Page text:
When placing a call through an Asterisk SIP server, the server will open 2 ports for every media channel:

  • 2 ports for call leg 1 video
  • 2 ports for call leg 2 video
  • 2 ports for call leg 1 audio
  • 2 ports for call leg 2 audio

Since Asterisk's media communication is bidirectional, why does it need four ports (2 video, 2 audio) for every call leg as opposed to just 2 (1 video, 1 audio)? It is indeed only using the one port for communication in a particular leg, but netstat is very clear that there are two ports open, and the second port opened (the allegedly 'unused' port) is always +1 from the used port. For example, the call leg 1 video port is 17744, but it also opens a port 17745.

Wireshark analysis of local traffic:

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netstat analysis on Asterisk server:

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You can see from the above (partially, I didn't include Wireshark of the other call leg - for brevity) that the same question applies to the audio and video ports of all call legs, so there are four cases of this question per call.

So: Why is there an extra port on the server for each communication path?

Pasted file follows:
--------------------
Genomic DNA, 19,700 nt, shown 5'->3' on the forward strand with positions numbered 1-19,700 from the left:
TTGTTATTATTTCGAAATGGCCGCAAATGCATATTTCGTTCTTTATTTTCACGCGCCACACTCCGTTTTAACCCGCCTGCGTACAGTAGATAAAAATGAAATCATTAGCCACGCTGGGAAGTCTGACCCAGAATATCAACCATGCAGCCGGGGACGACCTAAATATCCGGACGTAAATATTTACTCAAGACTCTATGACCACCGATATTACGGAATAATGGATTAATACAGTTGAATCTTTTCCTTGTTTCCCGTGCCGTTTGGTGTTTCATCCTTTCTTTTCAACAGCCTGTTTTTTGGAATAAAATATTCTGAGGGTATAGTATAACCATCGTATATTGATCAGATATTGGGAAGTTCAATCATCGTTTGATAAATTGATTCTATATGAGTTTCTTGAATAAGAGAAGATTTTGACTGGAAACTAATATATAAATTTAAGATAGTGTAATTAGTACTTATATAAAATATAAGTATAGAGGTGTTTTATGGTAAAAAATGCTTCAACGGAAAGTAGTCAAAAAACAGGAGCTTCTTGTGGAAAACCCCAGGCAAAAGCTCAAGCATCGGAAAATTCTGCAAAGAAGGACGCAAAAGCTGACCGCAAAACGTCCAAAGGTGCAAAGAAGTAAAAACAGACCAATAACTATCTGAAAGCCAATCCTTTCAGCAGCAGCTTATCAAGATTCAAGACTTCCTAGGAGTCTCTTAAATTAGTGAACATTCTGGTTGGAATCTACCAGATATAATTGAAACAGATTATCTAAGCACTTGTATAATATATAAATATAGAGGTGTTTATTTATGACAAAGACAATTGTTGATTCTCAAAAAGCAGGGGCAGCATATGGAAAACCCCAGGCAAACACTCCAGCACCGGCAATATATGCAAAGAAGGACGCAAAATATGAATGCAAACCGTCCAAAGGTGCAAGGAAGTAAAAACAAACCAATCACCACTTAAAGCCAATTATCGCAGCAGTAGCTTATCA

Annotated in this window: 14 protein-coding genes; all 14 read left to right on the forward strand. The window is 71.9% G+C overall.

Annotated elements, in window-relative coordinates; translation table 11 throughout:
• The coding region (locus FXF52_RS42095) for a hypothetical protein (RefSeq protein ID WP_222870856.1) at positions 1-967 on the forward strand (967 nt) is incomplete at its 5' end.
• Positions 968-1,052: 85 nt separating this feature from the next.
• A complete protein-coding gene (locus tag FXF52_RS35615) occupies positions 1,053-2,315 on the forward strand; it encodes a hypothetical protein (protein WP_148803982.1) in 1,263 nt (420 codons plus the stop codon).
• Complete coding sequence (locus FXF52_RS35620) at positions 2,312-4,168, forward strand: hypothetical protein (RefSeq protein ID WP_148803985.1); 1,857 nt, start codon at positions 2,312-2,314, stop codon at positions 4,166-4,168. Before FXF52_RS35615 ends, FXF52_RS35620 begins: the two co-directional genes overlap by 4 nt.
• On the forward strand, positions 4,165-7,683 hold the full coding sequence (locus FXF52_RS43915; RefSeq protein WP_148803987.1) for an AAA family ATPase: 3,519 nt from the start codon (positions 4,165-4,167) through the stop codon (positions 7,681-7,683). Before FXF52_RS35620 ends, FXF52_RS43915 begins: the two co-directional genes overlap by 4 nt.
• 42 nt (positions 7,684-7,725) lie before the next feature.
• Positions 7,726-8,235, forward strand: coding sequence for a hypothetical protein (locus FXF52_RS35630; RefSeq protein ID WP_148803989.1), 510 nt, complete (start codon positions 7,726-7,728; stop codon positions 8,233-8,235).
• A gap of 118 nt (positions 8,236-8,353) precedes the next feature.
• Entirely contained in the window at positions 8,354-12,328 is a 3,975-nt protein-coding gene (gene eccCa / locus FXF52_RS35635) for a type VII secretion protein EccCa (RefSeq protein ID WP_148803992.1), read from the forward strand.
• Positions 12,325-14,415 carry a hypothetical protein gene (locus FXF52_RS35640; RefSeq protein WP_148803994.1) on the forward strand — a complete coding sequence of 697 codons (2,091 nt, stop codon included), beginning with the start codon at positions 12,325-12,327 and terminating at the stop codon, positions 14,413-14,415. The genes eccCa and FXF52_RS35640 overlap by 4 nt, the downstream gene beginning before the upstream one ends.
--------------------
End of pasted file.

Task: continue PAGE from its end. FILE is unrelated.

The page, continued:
Is asterisk not truly bidirectional in its media communication and just forwards the traffic from one port to another?

Also, is this the usual behavior in Asterisk, or might I have something in my configuration that would affect this?


That will be your RTCP stream. See your SDP.


I’ve only ever seen SIP calls use unidirectional UDP RTP audio streams, so you would need 2 for each leg.

You've already used Wireshark to capture a SIP call - the Telphony menu offers some VoIP specific analysis tools - you could try showing SIP streams in the capture you made above - that will show the call signalling. Showing RTP streams will show the media streams you were asking about. Selecting a stream and clicking Analyze will pop up a dialog box with a lot of packet data and a button for Play Streams. You'll likely find each stream in your capture will contain one side of the conversation.

For two-way communication over a single port, I’m guessing you were thinking about IAX / IAX2, which was developed by the Asterisk project.

From https://www.voip-info.org/iax/

The IAX revision 2 protocol was developed by Asterisk team as alternative to SIP, H.323, etc. when connecting to other devices that support IAX (a limited list at the moment, but growing very rapidly). ... IAX2 uses a single UDP port 4569, and thus works well in NAT environments (the obsolete IAX1 protocol used port 5036). IAX2 uses ONLY one udp port for both control and data traffic. As outlined in point 4 of the IAX versus SIP topic with IAX you will always have audio if the control connection can be established.

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